TIKRIT - Suicide bombers and gunmen killed at least 54 people in Iraq on Monday, medical and police sources said.

In Baiji, 180 km north of Baghdad, four men wearing explosive belts took over a police station after detonating a car bomb parked outside, police sources said.

Two blew themselves up inside the station, killing five policemen. The other two did the same about an hour later as Iraqi special forces counter-attacked, the sources said. “We believe the attack was aimed at freeing detainees who are being held in the building next door,” said Major Salih al-Qaisi, a police officer at the scene. “All the militants were killed before they reached the police department building where the detainees are held.”

No group immediately claimed responsibility for the attack, but suicide bombings are the trademark of al Qaeda’s Iraqi wing, which merged this year with its Syrian counterpart to form the Islamic State of Iraq and the Levant (ISIL).

Two hours later, three suicide bombers seized the local council building in Tikrit, 150 km (95 miles) north of the capital, after setting off two car bombs outside, security sources said. At least three people were killed.

Iraqi security forces surrounded the building, and then carried out an assault that Counter-Terrorism Service spokesman Sabah Noori said freed 40 people who were held inside. “We freed all the hostages... and our forces killed one suicide (bomber), but two others blew themselves up,” Noori told AFP.

A police major and a doctor meanwhile said that a city council member and two police were killed, though it was unclear whether they died during the initial attack or the later assault by security forces.

Following the initial attack by the militants, security forces had ordered all government employees in the city, including teachers, to go home for the day.

The deadliest single attack on Monday was in the northern city of Mosul, where militants gunned down 12 people on a bus. The city has become one of the most dangerous parts of Iraq, with militants carrying out frequent attacks and reportedly extorting money from shopkeepers.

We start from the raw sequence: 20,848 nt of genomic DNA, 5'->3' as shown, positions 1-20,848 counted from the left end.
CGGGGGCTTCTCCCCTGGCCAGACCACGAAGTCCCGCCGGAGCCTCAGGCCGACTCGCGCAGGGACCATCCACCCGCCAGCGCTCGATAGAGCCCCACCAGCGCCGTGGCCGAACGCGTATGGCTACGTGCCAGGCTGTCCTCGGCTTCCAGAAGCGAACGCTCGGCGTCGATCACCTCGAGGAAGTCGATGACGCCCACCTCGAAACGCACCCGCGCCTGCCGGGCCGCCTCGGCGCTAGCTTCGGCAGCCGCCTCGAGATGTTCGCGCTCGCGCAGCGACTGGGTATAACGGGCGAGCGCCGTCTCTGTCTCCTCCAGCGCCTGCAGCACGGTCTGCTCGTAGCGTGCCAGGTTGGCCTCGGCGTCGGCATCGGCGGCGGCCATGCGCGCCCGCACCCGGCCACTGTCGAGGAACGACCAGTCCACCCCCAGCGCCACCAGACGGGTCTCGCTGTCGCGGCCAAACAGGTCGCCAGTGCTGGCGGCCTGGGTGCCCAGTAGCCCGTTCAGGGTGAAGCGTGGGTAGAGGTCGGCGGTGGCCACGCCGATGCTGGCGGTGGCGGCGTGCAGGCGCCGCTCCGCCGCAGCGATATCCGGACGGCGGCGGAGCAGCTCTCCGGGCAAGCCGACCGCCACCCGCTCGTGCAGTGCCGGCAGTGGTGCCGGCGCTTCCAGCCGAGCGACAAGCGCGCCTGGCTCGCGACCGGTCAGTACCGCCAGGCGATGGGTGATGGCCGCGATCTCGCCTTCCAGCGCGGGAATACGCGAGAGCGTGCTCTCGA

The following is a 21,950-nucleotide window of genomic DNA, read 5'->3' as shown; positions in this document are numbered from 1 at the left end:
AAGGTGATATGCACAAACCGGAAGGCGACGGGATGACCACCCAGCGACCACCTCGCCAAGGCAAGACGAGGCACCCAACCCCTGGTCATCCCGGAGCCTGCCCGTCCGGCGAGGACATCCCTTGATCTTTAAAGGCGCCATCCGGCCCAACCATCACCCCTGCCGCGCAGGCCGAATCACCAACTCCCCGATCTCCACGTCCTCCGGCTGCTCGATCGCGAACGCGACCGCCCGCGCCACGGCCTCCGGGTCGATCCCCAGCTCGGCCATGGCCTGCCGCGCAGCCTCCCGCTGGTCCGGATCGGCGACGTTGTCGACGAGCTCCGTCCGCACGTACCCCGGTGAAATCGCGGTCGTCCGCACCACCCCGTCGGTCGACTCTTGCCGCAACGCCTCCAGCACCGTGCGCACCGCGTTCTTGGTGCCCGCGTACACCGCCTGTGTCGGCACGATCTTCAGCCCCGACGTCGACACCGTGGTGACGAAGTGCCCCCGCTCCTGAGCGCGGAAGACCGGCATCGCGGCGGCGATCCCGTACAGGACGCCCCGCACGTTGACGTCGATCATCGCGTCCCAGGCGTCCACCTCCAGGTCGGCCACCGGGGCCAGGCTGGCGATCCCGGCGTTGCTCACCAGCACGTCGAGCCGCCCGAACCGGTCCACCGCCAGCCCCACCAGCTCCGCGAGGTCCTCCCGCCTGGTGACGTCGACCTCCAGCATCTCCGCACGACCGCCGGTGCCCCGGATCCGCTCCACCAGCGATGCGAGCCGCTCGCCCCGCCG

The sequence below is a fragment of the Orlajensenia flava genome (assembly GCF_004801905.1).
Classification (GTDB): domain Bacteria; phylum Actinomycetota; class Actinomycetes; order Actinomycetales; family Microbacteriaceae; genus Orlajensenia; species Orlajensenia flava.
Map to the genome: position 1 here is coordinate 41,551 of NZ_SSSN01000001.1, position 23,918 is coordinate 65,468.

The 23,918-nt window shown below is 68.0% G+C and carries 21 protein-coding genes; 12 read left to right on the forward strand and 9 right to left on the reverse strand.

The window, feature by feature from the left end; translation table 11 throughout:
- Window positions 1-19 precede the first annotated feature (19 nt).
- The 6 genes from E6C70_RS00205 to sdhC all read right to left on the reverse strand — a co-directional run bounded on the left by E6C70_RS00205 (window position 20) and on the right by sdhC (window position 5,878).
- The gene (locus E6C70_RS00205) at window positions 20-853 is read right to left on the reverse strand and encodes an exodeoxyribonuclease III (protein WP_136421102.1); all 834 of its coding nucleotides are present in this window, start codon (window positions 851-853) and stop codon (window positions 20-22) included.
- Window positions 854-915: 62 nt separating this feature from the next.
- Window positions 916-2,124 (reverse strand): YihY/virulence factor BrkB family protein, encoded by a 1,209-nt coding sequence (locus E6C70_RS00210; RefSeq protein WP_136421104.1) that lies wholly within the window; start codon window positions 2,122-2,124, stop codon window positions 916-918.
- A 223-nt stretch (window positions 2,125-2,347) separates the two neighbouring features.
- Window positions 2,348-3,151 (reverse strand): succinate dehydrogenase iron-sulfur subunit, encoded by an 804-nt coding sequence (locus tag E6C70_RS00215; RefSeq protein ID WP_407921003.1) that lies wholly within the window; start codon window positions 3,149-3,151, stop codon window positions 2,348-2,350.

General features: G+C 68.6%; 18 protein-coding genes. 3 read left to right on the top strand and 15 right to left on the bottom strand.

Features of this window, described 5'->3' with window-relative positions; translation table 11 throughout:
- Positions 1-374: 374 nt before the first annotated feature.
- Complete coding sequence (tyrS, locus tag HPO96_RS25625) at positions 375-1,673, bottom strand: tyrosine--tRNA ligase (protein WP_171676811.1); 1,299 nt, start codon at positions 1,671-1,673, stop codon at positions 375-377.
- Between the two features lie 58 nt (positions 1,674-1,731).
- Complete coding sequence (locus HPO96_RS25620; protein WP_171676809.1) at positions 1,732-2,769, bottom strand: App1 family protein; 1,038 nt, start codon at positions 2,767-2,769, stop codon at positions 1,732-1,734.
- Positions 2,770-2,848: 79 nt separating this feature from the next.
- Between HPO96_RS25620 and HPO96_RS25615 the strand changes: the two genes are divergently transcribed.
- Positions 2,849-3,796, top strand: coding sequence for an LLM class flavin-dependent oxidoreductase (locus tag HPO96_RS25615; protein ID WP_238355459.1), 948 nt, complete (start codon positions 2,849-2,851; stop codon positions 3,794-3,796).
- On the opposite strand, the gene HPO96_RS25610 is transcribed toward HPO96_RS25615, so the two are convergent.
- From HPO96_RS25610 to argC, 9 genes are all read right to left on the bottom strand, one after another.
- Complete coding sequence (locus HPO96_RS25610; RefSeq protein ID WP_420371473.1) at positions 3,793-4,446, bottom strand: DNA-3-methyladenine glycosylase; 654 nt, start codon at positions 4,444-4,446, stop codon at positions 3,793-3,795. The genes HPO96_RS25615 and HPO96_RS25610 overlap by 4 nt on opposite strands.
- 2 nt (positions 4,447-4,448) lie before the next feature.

Also on Monday, five car bombs and a magnetic “sticky bomb” on a vehicle exploded in and around the Iraqi capital, killing at least 17 people and wounding at least 43 - the second series of blasts in the area in 24 hours.

One of the car bombs went off in a car park near the Baghdad provincial council headquarters, killing at least four people and wounding at least 11.

The attacks came after another series of bombings in and around Baghdad killed at least nine people on Monday night, while violence elsewhere in the country that day killed a further 11 people, among them a TV presenter and a family of five. The presenter, Nawras al-Nuaimi, was the sixth journalist to be killed in Iraq since October, five of whom died in Mosul.

Iraq has come in for repeated criticism over shortcomings in media freedom, and ranks first in the Committee to Protect Journalists’ Impunity Index, which tracks unsolved murders of journalists.

More people died in violence in the first eight days of this month than in the whole of last December, and over 6,500 people have been killed since the beginning of 2013, according to AFP figures based on security and medical sources.

Officials have blamed the violence on Al-Qaeda-linked militants emboldened by the civil war in neighbouring Syria, but analysts and diplomats also say the government has not done enough to address underlying domestic grievances fuelling the violence.